Originally Posted by butterpants
You don't think that racking and adding those 2 compounds would arrest fermentation with the carboy at 65F? Man I sure figured it would.
I guess it could be stress funk.... don't know
Campden doesn't do anything to wine yeast- that's why winemakers use it as an antioxidant. It will stun/slow wine yeast in HUGE amounts, but the cider would have to have something like 150-200 ppm for that to happen.
Sorbate doesn't kill yeast, either- but it does inhibit yeast reproduction. That's why it works in a finished wine or cider, once it's clear. The yeast would fall out and be racked off and once the wine is clear, sorbate is added. There are still yeast present, but they can't reproduce so they don't restart fermentation.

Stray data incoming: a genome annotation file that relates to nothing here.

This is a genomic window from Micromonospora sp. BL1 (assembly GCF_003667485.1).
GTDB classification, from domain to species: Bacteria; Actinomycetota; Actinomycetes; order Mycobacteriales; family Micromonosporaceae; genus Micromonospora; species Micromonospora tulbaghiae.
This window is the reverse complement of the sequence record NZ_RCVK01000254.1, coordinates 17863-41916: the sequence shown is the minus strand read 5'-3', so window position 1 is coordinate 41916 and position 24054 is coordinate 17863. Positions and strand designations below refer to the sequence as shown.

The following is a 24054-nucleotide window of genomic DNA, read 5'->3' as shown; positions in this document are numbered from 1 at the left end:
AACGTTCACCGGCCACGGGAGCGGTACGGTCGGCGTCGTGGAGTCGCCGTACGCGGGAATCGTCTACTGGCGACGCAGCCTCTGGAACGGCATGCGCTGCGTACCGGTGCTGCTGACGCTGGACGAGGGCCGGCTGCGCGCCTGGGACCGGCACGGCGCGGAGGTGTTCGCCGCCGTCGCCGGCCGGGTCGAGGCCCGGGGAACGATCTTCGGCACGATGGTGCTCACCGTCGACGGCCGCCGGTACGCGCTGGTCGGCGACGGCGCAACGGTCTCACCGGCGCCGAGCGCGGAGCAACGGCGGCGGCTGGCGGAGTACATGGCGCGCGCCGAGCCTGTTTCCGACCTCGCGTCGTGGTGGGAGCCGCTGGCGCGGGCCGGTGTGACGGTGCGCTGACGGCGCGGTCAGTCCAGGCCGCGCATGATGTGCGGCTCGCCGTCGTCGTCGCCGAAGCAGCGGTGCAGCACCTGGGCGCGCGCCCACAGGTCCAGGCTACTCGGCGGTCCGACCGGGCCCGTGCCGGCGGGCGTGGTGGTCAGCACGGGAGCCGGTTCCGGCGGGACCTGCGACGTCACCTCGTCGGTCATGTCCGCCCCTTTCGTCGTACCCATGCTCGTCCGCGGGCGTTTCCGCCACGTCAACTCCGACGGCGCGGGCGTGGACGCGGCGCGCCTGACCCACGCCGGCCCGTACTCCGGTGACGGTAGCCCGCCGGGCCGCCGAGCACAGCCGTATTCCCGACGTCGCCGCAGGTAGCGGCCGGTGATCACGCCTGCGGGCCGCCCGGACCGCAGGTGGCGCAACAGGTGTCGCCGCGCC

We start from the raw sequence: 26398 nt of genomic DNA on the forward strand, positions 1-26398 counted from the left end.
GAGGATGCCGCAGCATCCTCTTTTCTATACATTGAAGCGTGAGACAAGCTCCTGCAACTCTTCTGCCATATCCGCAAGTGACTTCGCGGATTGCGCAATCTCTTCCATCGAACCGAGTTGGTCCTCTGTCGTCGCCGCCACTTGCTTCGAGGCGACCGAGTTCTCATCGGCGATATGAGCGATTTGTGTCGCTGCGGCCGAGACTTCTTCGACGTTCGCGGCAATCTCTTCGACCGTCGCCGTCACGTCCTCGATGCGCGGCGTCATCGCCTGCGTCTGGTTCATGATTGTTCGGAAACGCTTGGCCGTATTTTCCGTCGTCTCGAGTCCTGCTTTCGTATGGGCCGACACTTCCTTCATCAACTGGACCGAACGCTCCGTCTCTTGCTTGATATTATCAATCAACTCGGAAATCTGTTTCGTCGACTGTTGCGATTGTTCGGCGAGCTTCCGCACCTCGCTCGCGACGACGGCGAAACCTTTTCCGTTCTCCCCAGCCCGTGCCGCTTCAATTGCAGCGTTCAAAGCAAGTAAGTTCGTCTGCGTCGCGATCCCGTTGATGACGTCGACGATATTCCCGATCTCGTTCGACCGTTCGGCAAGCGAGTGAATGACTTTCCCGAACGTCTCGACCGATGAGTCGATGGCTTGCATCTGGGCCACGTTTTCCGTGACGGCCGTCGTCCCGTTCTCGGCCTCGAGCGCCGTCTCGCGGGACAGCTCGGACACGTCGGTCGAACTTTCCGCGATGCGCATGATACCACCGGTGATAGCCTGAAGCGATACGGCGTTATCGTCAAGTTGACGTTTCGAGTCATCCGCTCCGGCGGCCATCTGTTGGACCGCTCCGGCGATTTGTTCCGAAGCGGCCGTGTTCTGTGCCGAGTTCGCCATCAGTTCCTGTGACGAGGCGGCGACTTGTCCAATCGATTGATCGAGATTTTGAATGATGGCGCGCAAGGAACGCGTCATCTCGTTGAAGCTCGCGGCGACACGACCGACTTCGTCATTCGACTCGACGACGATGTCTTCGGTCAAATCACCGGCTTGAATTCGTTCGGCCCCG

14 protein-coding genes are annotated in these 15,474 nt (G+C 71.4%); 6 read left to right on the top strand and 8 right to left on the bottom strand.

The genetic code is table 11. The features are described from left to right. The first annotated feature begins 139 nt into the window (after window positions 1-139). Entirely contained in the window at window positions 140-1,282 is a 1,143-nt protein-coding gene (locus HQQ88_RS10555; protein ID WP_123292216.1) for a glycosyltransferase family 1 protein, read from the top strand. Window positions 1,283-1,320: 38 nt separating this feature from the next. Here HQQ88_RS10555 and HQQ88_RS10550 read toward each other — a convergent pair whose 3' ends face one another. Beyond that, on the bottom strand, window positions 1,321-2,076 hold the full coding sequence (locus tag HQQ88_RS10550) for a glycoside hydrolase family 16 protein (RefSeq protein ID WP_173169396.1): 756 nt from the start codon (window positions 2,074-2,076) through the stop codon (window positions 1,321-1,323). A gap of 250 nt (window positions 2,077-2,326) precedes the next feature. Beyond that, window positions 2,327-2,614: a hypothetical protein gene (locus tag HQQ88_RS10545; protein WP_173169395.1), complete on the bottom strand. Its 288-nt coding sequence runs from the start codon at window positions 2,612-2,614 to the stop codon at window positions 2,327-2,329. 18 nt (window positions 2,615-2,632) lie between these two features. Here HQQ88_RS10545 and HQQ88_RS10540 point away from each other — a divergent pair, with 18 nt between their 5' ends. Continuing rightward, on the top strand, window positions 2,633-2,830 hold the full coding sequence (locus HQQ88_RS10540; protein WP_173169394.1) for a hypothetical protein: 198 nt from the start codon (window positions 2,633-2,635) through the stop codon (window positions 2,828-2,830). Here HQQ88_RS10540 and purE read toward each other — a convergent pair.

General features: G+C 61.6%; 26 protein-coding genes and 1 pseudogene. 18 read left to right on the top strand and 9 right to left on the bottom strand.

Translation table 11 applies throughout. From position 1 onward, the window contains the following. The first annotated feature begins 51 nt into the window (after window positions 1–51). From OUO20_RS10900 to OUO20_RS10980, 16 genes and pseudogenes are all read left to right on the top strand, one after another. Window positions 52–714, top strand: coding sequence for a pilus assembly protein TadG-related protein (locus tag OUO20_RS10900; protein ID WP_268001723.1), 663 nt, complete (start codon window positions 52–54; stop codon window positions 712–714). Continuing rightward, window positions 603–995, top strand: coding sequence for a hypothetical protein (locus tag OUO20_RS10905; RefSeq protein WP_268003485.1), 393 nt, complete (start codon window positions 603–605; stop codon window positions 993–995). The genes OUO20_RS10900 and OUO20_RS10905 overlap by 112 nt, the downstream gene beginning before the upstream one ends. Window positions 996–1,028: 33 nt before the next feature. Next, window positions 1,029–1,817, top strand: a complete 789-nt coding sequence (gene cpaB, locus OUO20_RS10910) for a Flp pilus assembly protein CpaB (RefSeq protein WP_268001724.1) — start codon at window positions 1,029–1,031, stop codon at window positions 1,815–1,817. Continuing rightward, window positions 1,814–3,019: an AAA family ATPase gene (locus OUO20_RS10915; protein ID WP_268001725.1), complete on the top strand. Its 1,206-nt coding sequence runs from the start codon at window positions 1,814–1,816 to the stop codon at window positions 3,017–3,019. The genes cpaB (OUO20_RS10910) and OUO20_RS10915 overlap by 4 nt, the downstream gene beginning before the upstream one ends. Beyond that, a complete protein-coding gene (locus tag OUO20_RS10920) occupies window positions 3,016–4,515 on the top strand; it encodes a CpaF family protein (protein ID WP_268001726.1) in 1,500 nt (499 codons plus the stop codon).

By adding it to an active fermentation, it won't do anything much since the yeast have already reproduced and are already fermenting. There should be plenty of yeast in suspension to ferment, since the yeast's reproductive phase was long finished.
If the cider was very clear, though, and it was nearly done, it's possible that adding the sorbate would slow it enough. I have a feeling that it wasn't nearly done at 1.017, but I might very well be wrong (and I hope I am!).
The thing that most likely happened is that the yeast got stressed, and that will cause "rhino farts" types of aromas. If you could possibly get the cider cold, that would help stall the yeast enough that the sorbate could possibly be effective.